I am not criticizing Blizz’s Legion approach to content, just pointing out the man behind the curtain gives us a big hint that the Great And Powerful Oz is possibly pretty ordinary. Legion is more minor reconstruction combined with a lot of hype than it is actual additional content. It works, don’t get me wrong, but I see it for what it is.

Anyway, as I said at the beginning, I don’t have a strong opinion one way or another on Blizz’s stepping up of hard gating. It is just another part of Legion’s content curtain.

6 thoughts on “Gates, and pay no attention to the man behind the curtain

  1. I really was puzzled when they announced patch 7.2 as the “biggest patch ever!” (right?). It did not feel big to me, at all, since it came in such small portions, which, I guess, is why I felt a little demotivated about it.

    I am not against all kinds of gating – I do like, that it helps those of us who cannot play for 16 hours a day, not to feel so “out of the loop”, but those “sudden” breaks in quest lines ruins immersion a tad for me, honestly!

    Especially when the quest is not really in sync with it – it could at least end with “Thanks for all you have done, we have our working hard on , return to us on , where we hope will be back from their with an answer on what to do next”, if that makes sense.

    1. I think I do not really mind the gating, but I do think Blizz is bordering on taking it a tad too far in the name of stretching out content. I am mainly annoyed when they do things like give you one really stinko quest per week in Broken Shore, for weeks on end. Especially when those quests are not-very-creative variations on “Kill 100 demons”. 🙄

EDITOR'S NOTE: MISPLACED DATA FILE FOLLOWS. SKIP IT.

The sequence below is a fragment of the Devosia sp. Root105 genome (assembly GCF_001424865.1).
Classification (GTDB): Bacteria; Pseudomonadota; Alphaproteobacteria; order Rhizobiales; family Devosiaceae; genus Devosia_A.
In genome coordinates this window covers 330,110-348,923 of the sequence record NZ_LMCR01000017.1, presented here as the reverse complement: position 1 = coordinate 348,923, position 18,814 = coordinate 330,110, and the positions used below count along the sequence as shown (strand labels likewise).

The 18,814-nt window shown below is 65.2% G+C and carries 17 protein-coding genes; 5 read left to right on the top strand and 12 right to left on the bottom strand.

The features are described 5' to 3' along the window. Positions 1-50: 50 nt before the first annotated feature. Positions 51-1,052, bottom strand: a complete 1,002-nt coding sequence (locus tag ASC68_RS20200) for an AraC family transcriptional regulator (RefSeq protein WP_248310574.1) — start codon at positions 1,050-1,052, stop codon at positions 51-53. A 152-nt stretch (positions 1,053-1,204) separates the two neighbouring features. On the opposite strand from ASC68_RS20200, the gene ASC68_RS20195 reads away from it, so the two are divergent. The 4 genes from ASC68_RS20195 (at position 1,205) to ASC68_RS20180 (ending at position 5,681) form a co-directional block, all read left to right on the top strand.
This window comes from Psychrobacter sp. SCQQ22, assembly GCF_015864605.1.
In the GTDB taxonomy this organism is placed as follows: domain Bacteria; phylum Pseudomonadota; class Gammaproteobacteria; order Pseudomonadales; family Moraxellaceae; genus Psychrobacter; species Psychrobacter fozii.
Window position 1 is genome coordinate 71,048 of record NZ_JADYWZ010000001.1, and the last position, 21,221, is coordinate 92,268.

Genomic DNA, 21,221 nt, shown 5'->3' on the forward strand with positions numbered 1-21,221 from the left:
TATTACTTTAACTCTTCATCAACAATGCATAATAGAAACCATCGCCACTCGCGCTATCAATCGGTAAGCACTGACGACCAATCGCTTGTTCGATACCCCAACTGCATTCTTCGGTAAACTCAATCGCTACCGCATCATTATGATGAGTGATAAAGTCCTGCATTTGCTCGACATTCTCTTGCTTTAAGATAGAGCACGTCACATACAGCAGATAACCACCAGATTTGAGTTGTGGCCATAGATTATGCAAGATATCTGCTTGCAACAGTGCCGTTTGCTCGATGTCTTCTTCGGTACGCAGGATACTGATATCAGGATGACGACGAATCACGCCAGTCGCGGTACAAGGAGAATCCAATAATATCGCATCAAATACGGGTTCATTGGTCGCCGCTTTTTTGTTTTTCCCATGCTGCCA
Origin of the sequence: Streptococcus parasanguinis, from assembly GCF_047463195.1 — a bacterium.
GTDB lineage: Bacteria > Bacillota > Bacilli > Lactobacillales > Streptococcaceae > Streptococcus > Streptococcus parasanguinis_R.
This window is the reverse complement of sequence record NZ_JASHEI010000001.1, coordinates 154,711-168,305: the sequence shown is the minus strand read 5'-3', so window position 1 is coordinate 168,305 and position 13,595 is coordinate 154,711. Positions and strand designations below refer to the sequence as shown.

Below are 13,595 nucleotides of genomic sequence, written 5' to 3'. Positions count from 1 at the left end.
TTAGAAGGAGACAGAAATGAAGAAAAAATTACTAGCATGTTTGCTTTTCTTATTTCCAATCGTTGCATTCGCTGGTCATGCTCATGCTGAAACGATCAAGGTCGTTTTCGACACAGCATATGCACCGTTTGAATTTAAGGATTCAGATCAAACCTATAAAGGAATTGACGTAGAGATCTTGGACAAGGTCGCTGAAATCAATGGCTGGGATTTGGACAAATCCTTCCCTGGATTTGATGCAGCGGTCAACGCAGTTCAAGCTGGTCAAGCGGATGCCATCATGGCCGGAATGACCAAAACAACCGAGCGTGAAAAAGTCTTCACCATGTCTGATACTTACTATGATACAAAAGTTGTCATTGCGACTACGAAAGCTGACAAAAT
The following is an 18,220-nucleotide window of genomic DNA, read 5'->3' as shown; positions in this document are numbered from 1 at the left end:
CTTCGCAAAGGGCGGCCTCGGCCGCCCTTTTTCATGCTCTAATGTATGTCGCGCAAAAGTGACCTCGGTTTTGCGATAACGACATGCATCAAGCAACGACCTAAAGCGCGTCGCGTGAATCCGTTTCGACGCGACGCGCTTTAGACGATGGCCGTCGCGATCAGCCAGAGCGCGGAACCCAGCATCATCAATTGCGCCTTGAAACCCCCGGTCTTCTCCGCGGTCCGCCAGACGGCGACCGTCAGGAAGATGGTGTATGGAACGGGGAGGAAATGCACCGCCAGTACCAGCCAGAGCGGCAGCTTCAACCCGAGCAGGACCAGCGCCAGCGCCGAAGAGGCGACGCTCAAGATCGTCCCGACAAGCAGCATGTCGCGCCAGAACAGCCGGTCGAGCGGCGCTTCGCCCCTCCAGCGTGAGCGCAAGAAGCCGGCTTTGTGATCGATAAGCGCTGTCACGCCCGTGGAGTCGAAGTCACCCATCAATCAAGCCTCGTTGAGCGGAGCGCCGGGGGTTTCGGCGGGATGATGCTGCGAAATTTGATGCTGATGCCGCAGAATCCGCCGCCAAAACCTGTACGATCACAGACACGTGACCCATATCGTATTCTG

1. Yeah, you are very right about that; Especially when those quests involve doing something we have already done for weeks already. I imagine Broken Shore feels a little better if you do it now, when all of it has been released.

  2. My take on it is that they are setting up the hard gates to prolong the tier to a desired duration, but also giving you things to do while you wait it out. If you could zip through 8 weeks of story in 4 days you would sit and complain there is nothing to do. I think the idea may have merit, but at this point the world quest AP grind has gone on for too long. Even invasions are not even fun the 2nd or 3rd time

    1. For sure. I understand why they are doing it. In some cases, though, they are getting pretty lazy about it (like my example to @Alunaria). I know there are a lot of players who complain about not having anything to do the instant they zip through new content, but I am not one of them. Still, they whine very vocally, and this is one way Blizz can quiet them.

      Absolutely agree with you on the AP grind, and the only invasions I ever do any more are the one initial one on new alts.

  3. There is a white board in Irving called Player Progression with a timeline and ticks for each day and week. I don’t mind either but it feels like there is a predictable rhythm to the game which takes away a lot of the urgency of an invasion. Our quest givers are on us all of the time, “quickly quickly” but the player hears “next week, next month”.